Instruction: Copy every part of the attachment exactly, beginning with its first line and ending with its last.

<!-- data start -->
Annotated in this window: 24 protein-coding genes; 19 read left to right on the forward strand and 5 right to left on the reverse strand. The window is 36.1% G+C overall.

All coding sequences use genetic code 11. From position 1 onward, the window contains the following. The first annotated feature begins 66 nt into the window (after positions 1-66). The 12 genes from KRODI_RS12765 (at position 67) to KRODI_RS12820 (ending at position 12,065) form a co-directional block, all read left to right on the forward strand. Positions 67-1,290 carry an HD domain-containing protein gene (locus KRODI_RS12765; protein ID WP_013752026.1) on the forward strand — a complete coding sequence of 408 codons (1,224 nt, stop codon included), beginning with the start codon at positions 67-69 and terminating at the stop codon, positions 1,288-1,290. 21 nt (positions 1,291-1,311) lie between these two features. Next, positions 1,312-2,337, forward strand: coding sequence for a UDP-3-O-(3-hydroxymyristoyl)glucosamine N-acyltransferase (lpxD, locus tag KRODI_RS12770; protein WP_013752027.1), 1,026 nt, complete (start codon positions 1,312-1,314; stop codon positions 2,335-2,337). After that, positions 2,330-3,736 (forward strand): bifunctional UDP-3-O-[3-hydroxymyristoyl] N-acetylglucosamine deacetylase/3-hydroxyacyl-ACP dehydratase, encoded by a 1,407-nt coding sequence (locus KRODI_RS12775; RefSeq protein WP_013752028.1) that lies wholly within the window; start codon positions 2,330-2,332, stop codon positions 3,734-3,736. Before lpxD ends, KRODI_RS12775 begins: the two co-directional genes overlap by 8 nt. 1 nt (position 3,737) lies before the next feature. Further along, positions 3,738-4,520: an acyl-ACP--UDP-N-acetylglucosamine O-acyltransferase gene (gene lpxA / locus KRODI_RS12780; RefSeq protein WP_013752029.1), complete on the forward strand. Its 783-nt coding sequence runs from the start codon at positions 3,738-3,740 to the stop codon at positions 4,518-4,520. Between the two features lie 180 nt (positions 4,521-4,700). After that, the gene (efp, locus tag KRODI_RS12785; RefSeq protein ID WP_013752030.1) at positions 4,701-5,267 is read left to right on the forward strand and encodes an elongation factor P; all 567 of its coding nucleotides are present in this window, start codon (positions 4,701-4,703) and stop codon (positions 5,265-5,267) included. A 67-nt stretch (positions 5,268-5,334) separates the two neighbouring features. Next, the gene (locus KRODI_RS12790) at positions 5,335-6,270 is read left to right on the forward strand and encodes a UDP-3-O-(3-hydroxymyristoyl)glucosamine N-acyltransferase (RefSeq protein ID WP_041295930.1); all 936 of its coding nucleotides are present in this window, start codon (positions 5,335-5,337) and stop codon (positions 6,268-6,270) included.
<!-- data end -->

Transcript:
Annotated in this window: 24 protein-coding genes; 19 read left to right on the forward strand and 5 right to left on the reverse strand. The window is 36.1% G+C overall.

All coding sequences use genetic code 11. From position 1 onward, the window contains the following. The first annotated feature begins 66 nt into the window (after positions 1-66). The 12 genes from KRODI_RS12765 (at position 67) to KRODI_RS12820 (ending at position 12,065) form a co-directional block, all read left to right on the forward strand. Positions 67-1,290 carry an HD domain-containing protein gene (locus KRODI_RS12765; protein ID WP_013752026.1) on the forward strand — a complete coding sequence of 408 codons (1,224 nt, stop codon included), beginning with the start codon at positions 67-69 and terminating at the stop codon, positions 1,288-1,290. 21 nt (positions 1,291-1,311) lie between these two features. Next, positions 1,312-2,337, forward strand: coding sequence for a UDP-3-O-(3-hydroxymyristoyl)glucosamine N-acyltransferase (lpxD, locus tag KRODI_RS12770; protein WP_013752027.1), 1,026 nt, complete (start codon positions 1,312-1,314; stop codon positions 2,335-2,337). After that, positions 2,330-3,736 (forward strand): bifunctional UDP-3-O-[3-hydroxymyristoyl] N-acetylglucosamine deacetylase/3-hydroxyacyl-ACP dehydratase, encoded by a 1,407-nt coding sequence (locus KRODI_RS12775; RefSeq protein WP_013752028.1) that lies wholly within the window; start codon positions 2,330-2,332, stop codon positions 3,734-3,736. Before lpxD ends, KRODI_RS12775 begins: the two co-directional genes overlap by 8 nt. 1 nt (position 3,737) lies before the next feature. Further along, positions 3,738-4,520: an acyl-ACP--UDP-N-acetylglucosamine O-acyltransferase gene (gene lpxA / locus KRODI_RS12780; RefSeq protein WP_013752029.1), complete on the forward strand. Its 783-nt coding sequence runs from the start codon at positions 3,738-3,740 to the stop codon at positions 4,518-4,520. Between the two features lie 180 nt (positions 4,521-4,700). After that, the gene (efp, locus tag KRODI_RS12785; RefSeq protein ID WP_013752030.1) at positions 4,701-5,267 is read left to right on the forward strand and encodes an elongation factor P; all 567 of its coding nucleotides are present in this window, start codon (positions 4,701-4,703) and stop codon (positions 5,265-5,267) included. A 67-nt stretch (positions 5,268-5,334) separates the two neighbouring features. Next, the gene (locus KRODI_RS12790) at positions 5,335-6,270 is read left to right on the forward strand and encodes a UDP-3-O-(3-hydroxymyristoyl)glucosamine N-acyltransferase (RefSeq protein ID WP_041295930.1); all 936 of its coding nucleotides are present in this window, start codon (positions 5,335-5,337) and stop codon (positions 6,268-6,270) included.